While these new regulations do not themselves represent a substantive departure from existing policy, and simply amend other pieces of legislation to bring them in line with the withdrawal agreements made between the UK with the EU and EFTA states, businesses who employ professionals from EEA countries who require a professional qualification in order to work or provide services should check to see whether any steps need to be taken to ensure those professionals can continue to work without being in breach of the law or regulatory practice after the transition period. The consequences of any breach of the law or regulatory rule may not only have legal consequences, but could give rise to censure of the individual by the relevant regulator as well as the loss of any indemnity insurance that is in place.
Generally speaking, those professional whose qualifications have been formally recognised before 31 December 2020 need not take any action. Those whose qualifications have not been formally recognised before the end of the transition period will have to apply to the relevant regulator for recognition under the new system. It is therefore important that employers liaise with their professional employees who gained the necessary qualifications in an EEA country to establish whether recognition needs to be sought from the relevant UK regulator. Given the administration delays Covid-19 has created for many organisations steps should be taken now to do whatever is necessary to ensure recognition of the relevant qualification. Even where recognition has already been granted, the employer should adopt a cautious approach and check the date formal recognition was given.
Under the new system, UK regulators will:
- have to recognise EEA and Swiss qualifications which are equivalent to the UK qualifications;
- no longer have obligations to offer compensation measures or partial access where the qualifications are not equivalent; and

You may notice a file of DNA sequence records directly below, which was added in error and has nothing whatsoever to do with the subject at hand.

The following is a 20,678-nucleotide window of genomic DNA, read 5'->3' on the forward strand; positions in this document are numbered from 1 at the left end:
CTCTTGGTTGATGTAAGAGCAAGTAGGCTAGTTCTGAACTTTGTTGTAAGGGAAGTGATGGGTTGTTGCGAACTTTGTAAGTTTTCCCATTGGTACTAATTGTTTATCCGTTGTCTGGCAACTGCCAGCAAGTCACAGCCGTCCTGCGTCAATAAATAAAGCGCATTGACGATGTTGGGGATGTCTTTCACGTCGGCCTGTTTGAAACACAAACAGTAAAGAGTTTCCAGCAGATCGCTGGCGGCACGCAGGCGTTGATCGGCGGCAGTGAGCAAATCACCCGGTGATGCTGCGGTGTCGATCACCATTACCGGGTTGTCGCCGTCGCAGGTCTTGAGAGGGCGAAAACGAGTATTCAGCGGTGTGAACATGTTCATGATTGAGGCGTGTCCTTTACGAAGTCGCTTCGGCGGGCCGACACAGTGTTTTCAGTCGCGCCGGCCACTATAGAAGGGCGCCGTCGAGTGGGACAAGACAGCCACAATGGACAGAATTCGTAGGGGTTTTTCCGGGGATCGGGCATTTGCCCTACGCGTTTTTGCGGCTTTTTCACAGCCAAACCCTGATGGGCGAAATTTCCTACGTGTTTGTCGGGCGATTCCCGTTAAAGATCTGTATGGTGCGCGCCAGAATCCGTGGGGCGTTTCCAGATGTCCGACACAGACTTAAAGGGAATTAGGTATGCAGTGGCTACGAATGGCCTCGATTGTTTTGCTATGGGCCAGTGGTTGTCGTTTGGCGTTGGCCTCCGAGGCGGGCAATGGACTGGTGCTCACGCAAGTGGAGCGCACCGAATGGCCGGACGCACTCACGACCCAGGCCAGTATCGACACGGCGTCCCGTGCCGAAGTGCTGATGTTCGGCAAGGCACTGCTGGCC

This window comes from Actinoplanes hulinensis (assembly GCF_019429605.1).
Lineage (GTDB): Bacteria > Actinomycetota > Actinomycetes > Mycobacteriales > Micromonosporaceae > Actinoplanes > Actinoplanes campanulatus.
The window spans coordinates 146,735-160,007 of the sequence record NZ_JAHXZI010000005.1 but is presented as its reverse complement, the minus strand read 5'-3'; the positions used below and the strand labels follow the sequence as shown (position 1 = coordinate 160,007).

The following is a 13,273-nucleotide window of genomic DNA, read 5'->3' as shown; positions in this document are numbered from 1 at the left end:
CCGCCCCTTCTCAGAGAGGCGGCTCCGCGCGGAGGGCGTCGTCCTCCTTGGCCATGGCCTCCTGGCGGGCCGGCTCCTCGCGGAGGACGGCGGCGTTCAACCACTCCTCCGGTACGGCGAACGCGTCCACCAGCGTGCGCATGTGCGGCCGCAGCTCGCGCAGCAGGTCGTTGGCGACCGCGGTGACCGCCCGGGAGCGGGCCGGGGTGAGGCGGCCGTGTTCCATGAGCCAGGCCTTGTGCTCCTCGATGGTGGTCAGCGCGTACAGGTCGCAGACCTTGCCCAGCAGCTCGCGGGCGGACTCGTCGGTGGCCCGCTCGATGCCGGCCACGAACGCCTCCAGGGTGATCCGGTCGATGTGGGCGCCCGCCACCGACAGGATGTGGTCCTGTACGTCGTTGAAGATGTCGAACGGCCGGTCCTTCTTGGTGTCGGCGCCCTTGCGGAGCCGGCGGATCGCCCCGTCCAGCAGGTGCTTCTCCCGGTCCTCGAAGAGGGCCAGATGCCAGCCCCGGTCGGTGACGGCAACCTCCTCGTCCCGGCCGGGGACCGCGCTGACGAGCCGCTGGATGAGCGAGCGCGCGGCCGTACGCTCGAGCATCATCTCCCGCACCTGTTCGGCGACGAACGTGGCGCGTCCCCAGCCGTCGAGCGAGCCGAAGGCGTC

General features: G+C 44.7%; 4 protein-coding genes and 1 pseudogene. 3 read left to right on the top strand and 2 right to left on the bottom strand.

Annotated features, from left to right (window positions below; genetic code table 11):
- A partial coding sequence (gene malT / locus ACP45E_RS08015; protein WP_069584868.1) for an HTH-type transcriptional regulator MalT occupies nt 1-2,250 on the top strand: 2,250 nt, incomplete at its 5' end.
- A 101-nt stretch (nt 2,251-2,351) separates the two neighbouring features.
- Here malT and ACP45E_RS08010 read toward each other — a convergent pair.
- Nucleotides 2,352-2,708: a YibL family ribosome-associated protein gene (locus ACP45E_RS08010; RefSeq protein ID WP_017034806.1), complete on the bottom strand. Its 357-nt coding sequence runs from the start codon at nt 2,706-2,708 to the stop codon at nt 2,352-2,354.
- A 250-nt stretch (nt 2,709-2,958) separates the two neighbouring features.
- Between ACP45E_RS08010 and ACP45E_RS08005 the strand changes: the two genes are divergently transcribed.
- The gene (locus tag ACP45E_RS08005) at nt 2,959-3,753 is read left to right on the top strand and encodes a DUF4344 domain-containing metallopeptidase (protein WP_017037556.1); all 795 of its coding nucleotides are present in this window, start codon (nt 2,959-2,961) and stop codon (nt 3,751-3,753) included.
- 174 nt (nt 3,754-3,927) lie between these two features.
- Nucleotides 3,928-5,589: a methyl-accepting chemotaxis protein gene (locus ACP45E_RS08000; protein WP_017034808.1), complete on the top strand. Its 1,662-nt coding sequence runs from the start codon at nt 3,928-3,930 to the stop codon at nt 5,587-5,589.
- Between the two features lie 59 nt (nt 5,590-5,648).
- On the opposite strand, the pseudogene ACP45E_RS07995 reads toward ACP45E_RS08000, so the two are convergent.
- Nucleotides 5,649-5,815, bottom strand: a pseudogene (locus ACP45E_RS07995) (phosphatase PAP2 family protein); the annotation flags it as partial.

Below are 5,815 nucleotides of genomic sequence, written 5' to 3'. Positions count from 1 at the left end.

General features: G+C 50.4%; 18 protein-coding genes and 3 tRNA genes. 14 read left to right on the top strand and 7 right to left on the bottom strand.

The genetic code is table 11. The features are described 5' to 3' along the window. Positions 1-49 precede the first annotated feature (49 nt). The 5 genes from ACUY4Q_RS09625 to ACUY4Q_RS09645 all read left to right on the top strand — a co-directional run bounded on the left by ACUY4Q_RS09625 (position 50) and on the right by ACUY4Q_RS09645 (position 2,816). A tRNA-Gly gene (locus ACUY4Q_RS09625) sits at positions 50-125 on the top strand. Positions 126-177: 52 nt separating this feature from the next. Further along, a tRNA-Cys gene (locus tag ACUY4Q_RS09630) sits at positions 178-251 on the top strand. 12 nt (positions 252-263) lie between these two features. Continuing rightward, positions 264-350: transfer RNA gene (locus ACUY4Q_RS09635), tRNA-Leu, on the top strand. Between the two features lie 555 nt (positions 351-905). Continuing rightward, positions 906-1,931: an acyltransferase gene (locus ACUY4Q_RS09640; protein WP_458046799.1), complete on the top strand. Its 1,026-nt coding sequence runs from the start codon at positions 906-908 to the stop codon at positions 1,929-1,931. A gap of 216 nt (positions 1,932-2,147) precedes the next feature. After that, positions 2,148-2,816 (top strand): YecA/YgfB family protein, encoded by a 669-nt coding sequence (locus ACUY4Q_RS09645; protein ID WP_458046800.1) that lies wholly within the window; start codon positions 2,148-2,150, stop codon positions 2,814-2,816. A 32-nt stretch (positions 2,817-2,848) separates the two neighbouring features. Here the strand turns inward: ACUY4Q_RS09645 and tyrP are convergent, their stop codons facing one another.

- not have to make provisions for the temporary and occasional provision of services.
Modern Slavery Statements
Businesses with an annual turnover of £36 million have to produce a yearly statement to confirm what steps they have taken to ensure that neither they, nor anyone in their supply chain, are involved in slavery.
On 22 September 2020, the Government announced their intention to make a number of changes to these statements. Under the proposed changes, the information which the statements were previously advised to address will now become mandatory, and if an organisation has taken no steps in one of these areas, they must state so clearly and should provide a reason. There is no date set for when these changes will be implemented, with the government stating that they will introduce the changes to the Modern Slavery Act 2015 "when parliamentary time allows". While this suggests there is time to do whatever is necessary, bearing in mind the delays, travel and other restrictions brought about by Covid-19, organisations should not delay in taking the necessary action to ensure compliance. This is particularly important given that the Government also plans to launch a reporting service for organisations to publish their modern slavery statements on, which is intended to allow consumers to choose between different companies based on their approach to modern slavery.
The requirement for increased transparency is, of course, welcome in combatting modern slavery. However, this approach may be treating the symptom whilst neglecting the underlying cause. According to Anti-Slavery, an international human rights organisation, the UK's membership of the EU has played a 'considerable role' in its efforts to tackle modern slavery. The greater difficulty for lower skilled migrants to enter the country under the new points based system has raised concerns that there may be an increase in the number of migrant workers entering the country illegally after the transition period who may be more vulnerable to exploitation by criminal groups. There are also concerns that the lack of an information sharing agreement with the EU will reduce the UK's access to EU intelligence on modern slavery, such as the European Criminal Records Information Service.
If you or your organisation require employment advice, Brexit-related or otherwise, please contact the Employment Team or your usual Wilsons contact.